It was not until 10am that everyone in the SMO3 DJJ van family woke from a long nights sleep. It was the day we were to begin hiking one of Norway’s most famous photographs; Trolltunga. We were in no rush as our plan was to camp on the summit to ensure we had plenty of time and less crowds to take photos. Also, because it was going to be an epic experience! Trolltunga was 11kms long and a 650 meter climb in elevation. The hike takes people up into the snow line and follows an alpine lake hundreds of meters below. The rock, which projects out horizontally, points towards the lake, making it somewhat resembled a tongue, hence “trolls tongue”. I am sure you’ve seen the photo! We slowly packed and by 2pm we were prepared to make the 25 minute drive up the insanely narrow road to the beginning carpark. We were all quite worried about whether we would be able to find a car space after having been told it is a small carpark in comparison to the number of people who would be doing the hike. We all agreed to run the gauntlet and driving in we immediately pulled into the 3rd space. Perfect!
Butterflies danced in our stomachs and we all, for no apparent reason, felt slightly nervous to begin the hike. This had been a dream for many of us. For me personally, the hike had been on my bucket list since seeing a photograph as a child. Double checking everyones belonging and with lighter packs for the overnight hike, we stepped onto the track. The weather was threatening to rain and small showers had already fallen throughout the morning. The sign at the beginning clearly stated the first 4km would be almost vertical and within minutes we discovered that it wasn’t lying. The track instantly became a rock stairwell that stretched on for kilometres. Multiply times there were thick ropes tided between trees to aid in pulling oneself up the steep track. The accumulation of the previous days of rain had made the dirt sections of the climb turn into swamps of ankle deep mud and when we finally reached the 1km mark we were drenched in sweat and panting. We were all astonished by how slow our start had felt and found ourselves dreading the next 10kms.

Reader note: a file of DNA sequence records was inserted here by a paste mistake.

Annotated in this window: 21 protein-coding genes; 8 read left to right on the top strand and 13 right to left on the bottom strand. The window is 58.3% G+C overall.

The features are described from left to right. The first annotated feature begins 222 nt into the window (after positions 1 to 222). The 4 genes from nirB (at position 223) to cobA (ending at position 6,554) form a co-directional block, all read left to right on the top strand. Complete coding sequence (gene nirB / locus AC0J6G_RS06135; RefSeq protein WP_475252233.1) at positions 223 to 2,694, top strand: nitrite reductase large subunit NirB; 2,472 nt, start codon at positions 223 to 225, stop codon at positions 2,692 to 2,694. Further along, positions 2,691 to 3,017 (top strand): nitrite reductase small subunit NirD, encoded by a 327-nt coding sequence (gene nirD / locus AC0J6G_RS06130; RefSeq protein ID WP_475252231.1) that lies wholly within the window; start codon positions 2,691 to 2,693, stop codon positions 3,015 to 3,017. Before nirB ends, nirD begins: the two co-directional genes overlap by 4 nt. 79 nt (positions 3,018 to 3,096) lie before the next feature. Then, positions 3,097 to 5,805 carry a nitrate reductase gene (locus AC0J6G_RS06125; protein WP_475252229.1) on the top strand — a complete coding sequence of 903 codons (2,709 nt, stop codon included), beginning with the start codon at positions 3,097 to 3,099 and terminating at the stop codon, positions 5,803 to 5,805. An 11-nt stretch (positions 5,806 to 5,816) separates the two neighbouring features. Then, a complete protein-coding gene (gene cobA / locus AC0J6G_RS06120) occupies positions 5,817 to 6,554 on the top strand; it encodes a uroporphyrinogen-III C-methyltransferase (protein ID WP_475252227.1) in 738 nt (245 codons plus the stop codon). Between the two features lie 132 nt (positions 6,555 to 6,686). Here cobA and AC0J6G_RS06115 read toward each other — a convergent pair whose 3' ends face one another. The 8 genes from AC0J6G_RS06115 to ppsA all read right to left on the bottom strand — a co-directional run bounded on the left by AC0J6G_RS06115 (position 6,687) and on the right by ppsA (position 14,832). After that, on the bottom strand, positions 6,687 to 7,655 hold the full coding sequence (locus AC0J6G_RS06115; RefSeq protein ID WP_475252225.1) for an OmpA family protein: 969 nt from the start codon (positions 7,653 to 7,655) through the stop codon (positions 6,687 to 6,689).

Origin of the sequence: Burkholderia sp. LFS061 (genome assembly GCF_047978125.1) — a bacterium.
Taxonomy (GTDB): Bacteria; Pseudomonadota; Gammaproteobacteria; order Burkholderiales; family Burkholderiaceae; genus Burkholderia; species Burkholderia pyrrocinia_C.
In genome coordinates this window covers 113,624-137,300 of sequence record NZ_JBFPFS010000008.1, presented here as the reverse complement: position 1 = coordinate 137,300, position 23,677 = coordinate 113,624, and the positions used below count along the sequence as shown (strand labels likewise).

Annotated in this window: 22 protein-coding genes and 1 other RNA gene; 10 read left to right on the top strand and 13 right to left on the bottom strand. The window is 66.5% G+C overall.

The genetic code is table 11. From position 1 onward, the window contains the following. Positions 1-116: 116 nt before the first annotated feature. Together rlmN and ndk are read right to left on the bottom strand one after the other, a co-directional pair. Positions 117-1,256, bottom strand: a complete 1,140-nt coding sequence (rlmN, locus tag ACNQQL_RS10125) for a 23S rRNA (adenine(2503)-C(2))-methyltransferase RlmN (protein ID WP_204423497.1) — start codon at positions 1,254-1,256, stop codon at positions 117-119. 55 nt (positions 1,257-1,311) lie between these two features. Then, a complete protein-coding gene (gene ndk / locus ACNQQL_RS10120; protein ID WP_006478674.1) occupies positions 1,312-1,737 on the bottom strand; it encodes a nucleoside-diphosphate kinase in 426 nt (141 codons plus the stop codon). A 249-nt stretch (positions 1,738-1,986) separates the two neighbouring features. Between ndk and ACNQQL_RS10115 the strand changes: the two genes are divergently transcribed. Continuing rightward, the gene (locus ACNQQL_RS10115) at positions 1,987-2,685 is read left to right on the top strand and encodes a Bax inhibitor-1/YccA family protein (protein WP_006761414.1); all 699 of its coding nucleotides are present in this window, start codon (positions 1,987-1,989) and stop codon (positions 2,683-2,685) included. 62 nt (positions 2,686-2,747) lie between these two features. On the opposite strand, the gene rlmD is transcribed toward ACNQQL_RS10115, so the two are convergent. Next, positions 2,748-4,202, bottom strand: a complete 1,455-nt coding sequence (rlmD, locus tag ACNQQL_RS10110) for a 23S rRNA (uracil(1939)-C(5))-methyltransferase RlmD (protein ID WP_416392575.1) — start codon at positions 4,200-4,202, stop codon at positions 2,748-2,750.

As we continued, the track soon began to flatten out and we found ourselves on a wide expanse of a marshy shrub land. In every direction the taller mountains were painted white with snow and we happily crossed the plateau, enjoying the ease of the current section of the hike. It was short lived however, as a kilometre later we faced another steep climb. The climb stretched for 2kms and we tackled the 45 degree angle of the rock climb grudgingly. The weather was still overcast and once at the top the wind suddenly picked up. It was here, that we made the poor decision to stop and have some food. As we sat on the open rock, the icy wind easily penetrated all of our layers of clothing. We ate sandwiches and struggled to comprehend how we would survive the over night temperatures.